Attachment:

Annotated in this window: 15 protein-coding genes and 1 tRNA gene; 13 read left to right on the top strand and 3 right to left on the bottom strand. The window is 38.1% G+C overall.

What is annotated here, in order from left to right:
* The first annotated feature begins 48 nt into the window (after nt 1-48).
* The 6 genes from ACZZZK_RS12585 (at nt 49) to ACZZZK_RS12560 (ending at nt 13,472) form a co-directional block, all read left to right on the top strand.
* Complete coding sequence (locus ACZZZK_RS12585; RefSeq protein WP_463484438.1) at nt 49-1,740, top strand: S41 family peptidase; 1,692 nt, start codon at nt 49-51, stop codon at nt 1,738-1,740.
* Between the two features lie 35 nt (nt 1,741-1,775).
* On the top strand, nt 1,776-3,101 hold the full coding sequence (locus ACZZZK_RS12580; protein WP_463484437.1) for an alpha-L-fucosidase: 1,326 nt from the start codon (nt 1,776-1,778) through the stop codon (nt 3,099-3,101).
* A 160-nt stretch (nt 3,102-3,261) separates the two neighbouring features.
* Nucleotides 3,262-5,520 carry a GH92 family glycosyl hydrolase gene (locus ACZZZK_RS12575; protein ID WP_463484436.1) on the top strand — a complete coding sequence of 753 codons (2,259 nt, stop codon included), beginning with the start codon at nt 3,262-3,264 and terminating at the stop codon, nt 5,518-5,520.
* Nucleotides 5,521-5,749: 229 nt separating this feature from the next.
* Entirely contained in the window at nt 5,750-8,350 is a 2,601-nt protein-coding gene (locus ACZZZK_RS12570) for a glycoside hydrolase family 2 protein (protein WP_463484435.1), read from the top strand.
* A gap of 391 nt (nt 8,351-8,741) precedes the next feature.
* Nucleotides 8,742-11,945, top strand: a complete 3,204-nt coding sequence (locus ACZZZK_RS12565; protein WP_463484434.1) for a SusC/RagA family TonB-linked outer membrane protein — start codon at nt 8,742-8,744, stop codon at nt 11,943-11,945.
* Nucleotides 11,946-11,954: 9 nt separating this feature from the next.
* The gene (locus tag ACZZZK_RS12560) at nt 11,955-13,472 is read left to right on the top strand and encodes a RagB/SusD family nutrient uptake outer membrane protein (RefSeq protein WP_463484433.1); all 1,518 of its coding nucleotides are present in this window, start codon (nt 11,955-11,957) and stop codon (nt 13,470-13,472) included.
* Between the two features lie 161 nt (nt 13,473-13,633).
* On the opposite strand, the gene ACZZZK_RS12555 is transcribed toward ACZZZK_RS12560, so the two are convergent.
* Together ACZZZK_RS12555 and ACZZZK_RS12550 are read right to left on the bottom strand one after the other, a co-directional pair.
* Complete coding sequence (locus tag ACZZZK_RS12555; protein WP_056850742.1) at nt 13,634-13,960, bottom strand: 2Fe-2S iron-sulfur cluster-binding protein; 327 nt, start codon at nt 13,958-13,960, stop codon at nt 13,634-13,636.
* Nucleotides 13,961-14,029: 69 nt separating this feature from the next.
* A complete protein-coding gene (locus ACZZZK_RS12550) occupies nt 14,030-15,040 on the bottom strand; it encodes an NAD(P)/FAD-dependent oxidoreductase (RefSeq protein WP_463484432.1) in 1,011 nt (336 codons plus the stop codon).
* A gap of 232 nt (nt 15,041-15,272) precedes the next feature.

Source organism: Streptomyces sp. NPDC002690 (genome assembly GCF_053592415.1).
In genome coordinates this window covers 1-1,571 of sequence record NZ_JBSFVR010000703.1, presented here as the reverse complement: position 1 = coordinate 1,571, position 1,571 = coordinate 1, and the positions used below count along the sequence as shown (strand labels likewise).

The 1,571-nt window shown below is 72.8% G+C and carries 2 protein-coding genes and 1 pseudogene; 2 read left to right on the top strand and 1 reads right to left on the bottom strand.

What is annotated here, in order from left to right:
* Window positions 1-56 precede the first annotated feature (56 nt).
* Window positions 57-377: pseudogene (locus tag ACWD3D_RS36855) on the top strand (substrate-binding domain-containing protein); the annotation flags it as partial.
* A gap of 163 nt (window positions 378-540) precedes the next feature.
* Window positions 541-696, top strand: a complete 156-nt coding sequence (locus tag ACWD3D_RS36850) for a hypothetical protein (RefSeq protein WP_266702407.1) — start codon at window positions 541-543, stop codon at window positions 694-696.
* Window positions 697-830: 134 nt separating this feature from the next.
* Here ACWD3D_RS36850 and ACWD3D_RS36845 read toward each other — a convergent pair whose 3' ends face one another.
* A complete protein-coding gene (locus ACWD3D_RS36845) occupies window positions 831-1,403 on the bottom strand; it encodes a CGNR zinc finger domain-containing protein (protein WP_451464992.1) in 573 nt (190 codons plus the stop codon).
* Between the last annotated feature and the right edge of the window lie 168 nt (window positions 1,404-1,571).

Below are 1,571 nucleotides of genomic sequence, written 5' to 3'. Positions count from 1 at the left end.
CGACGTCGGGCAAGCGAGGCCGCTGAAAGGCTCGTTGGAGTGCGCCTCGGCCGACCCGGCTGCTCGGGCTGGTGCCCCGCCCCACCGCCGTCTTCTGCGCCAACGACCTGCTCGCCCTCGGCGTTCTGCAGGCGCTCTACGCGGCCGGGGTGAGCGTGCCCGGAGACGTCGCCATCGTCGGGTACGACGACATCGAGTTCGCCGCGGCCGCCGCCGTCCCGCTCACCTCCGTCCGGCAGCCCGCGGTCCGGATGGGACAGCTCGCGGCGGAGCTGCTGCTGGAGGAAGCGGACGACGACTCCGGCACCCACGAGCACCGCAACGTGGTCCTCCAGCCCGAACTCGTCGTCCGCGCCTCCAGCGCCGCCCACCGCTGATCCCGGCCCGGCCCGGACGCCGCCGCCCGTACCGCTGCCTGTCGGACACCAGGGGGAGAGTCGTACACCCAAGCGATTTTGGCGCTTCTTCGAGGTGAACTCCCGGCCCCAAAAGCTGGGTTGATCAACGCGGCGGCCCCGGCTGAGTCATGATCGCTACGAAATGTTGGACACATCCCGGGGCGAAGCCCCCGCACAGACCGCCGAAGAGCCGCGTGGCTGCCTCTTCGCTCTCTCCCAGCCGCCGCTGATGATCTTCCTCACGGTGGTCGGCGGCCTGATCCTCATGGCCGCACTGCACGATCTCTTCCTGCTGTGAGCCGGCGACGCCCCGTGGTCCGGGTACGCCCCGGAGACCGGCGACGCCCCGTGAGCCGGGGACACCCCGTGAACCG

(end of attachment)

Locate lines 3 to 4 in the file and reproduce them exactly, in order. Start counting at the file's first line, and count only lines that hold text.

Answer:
* The first annotated feature begins 48 nt into the window (after nt 1-48).
* The 6 genes from ACZZZK_RS12585 (at nt 49) to ACZZZK_RS12560 (ending at nt 13,472) form a co-directional block, all read left to right on the top strand.